When you identify ways that you have wronged another person, it is important to admit your wrongs honestly and thoroughly. One way to do this is to use the Seven A's of Confession.

  1. Address everyone involved (all those whom you affected)
  2. Avoid if, but, and maybe (do not try to excuse your wrongs)
  3. Admit specifically (both attitudes and actions)
  4. Acknowledge the hurt (express sorrow for hurting someone)
  5. Accept the consequences (such as making restitution)
  6. Alter your behavior (change your attitudes and actions)
  7. Ask for forgiveness

The most important aspect of getting the "log out of your own eye" is to go beyond the confession of wrong behavior and face up to the root cause of that behavior. The Bible teaches that conflict comes from the desires that battle in your heart (James 4:1-3; Matt. 15:18-19). Some of these desires are obviously sinful, such as wanting to conceal the truth, bend others to your will, or have revenge. In many situations, however, conflict is fueled by good desires that you have elevated to where they are now sinful demands, such as a craving to be understood, loved, respected, or vindicated.

Any time you become excessively preoccupied with something, even a good thing, and seek to find happiness, security or fulfillment in it rather than in God, you are guilty of idolatry. Idolatry inevitably leads to conflict with God ("You shall have no other gods before me"). It also causes conflict with other people. As James writes, when we want something but don't get it, we kill and covet, quarrel and fight (James 4:1-4).

There are three basic steps you can take to overcome the idolatry that fuels conflict. First, ask God to help you see where your have been guilty of wrong worshipthat is, where you are focusing your love, attention, and energy on something other than God. Second, specifically identify and renounce each of the desires contributing to the conflict. Third, deliberately pursue right worship, that is, fix your heart and mind on God and seek joy, fulfillment, and satisfaction in him alone.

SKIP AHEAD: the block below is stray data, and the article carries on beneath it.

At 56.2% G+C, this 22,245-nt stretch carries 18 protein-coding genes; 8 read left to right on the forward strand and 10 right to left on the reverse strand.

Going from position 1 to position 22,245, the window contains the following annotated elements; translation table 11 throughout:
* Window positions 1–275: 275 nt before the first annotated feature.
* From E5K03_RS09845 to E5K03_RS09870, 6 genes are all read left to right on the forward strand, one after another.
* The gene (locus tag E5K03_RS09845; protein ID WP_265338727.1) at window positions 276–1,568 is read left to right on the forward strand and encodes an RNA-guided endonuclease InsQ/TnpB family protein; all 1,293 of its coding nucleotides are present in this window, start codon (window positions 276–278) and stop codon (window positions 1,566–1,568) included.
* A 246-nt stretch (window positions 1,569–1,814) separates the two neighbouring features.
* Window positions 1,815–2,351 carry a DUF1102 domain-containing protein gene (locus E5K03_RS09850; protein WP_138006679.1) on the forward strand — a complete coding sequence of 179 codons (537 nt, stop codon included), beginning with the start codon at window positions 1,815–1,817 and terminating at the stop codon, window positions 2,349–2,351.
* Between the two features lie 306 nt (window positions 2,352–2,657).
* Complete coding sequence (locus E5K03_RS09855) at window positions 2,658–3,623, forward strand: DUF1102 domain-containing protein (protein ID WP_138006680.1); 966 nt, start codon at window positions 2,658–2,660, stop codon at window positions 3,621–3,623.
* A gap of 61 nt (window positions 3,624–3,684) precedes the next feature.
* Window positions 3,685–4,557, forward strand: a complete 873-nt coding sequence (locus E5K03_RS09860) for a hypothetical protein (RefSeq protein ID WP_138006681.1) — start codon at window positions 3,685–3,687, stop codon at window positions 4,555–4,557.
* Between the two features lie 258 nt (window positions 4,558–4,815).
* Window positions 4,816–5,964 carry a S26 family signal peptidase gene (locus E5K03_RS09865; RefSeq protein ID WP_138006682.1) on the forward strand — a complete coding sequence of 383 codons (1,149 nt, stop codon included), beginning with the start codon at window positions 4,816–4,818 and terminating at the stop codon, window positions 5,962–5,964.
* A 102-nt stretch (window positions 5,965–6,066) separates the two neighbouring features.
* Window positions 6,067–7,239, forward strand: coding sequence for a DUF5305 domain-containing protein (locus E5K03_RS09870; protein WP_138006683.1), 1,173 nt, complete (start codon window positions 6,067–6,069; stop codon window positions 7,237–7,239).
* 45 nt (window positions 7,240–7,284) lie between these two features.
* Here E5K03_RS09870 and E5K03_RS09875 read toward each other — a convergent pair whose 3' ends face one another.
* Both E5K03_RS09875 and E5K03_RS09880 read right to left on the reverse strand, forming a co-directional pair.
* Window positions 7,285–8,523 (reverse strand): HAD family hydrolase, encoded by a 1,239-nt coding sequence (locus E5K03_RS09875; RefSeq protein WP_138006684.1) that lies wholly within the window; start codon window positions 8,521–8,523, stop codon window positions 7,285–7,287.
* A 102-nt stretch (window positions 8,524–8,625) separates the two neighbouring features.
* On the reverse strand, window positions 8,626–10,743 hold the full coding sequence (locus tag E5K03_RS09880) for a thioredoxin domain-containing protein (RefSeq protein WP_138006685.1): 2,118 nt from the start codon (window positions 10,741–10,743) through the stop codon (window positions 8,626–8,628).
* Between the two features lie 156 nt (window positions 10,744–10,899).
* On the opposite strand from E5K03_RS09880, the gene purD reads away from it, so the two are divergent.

As God guides and empowers these efforts, you can find freedom from the idols that fuel conflict and be motivated to make choices that will please and honor Christ. This change in heart will usually speed a resolution to a present problem, and at the same time improve your ability to avoid similar conflicts in the future.

3rd Pillar: Gently Restore

Another key principle of peacemaking involves an effort to help others understand how they have contributed to a conflict. When Christians think about talking to someone else about a conflict, one of the first verses that comes to mind is Matthew 18:15: "If your brother sins against you, go and show him his fault, just between the two of you." If this verse is read in isolation, it seems to teach that we must always use direct confrontation to force others to admit they have sinned. If the verse is read in context, however, we see that Jesus had something much more flexible and beneficial in mind than simply standing toe to toe with others and describing their sins.

Just before this passage, we find Jesus' wonderful metaphor of a loving shepherd who goes out looking for a wandering sheep and then rejoices when it is found (Matt. 18:1214). Thus, Matthew 18:15 is preceded by and introduced with a theme of restoration, not condemnation. Jesus repeats this theme just after telling us to "go and show him his fault." He adds, "If he listens to you, you have won your brother over." And then he hits the restoration theme a third time in verses 2135, where he uses the parable of the unmerciful servant to remind us to be as merciful and forgiving to others as God is to us (Matt. 18:2135).